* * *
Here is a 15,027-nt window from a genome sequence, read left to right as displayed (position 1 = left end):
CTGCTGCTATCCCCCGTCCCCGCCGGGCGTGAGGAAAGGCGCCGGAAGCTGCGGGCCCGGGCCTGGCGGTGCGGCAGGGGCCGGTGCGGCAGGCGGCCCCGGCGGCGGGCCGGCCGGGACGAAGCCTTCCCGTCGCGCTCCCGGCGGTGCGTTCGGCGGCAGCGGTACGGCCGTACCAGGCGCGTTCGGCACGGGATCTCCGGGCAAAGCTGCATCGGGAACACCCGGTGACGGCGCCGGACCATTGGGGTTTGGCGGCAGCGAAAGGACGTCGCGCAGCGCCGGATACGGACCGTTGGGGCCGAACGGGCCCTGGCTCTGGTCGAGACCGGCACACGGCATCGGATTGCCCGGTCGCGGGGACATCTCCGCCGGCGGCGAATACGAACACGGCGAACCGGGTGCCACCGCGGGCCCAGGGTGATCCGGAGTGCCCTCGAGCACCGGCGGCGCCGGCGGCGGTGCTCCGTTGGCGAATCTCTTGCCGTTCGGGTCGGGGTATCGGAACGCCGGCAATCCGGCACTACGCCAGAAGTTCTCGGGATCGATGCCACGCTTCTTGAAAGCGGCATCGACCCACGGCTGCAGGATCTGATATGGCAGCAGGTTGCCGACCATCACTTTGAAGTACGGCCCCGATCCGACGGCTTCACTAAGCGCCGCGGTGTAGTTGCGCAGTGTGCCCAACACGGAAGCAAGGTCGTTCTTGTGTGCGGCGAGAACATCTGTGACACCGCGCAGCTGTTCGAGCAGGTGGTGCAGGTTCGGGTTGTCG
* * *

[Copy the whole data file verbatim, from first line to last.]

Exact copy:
Here is a 15,027-nt window from a genome sequence, read left to right as displayed (position 1 = left end):
CTGCTGCTATCCCCCGTCCCCGCCGGGCGTGAGGAAAGGCGCCGGAAGCTGCGGGCCCGGGCCTGGCGGTGCGGCAGGGGCCGGTGCGGCAGGCGGCCCCGGCGGCGGGCCGGCCGGGACGAAGCCTTCCCGTCGCGCTCCCGGCGGTGCGTTCGGCGGCAGCGGTACGGCCGTACCAGGCGCGTTCGGCACGGGATCTCCGGGCAAAGCTGCATCGGGAACACCCGGTGACGGCGCCGGACCATTGGGGTTTGGCGGCAGCGAAAGGACGTCGCGCAGCGCCGGATACGGACCGTTGGGGCCGAACGGGCCCTGGCTCTGGTCGAGACCGGCACACGGCATCGGATTGCCCGGTCGCGGGGACATCTCCGCCGGCGGCGAATACGAACACGGCGAACCGGGTGCCACCGCGGGCCCAGGGTGATCCGGAGTGCCCTCGAGCACCGGCGGCGCCGGCGGCGGTGCTCCGTTGGCGAATCTCTTGCCGTTCGGGTCGGGGTATCGGAACGCCGGCAATCCGGCACTACGCCAGAAGTTCTCGGGATCGATGCCACGCTTCTTGAAAGCGGCATCGACCCACGGCTGCAGGATCTGATATGGCAGCAGGTTGCCGACCATCACTTTGAAGTACGGCCCCGATCCGACGGCTTCACTAAGCGCCGCGGTGTAGTTGCGCAGTGTGCCCAACACGGAAGCAAGGTCGTTCTTGTGTGCGGCGAGAACATCTGTGACACCGCGCAGCTGTTCGAGCAGGTGGTGCAGGTTCGGGTTGTCG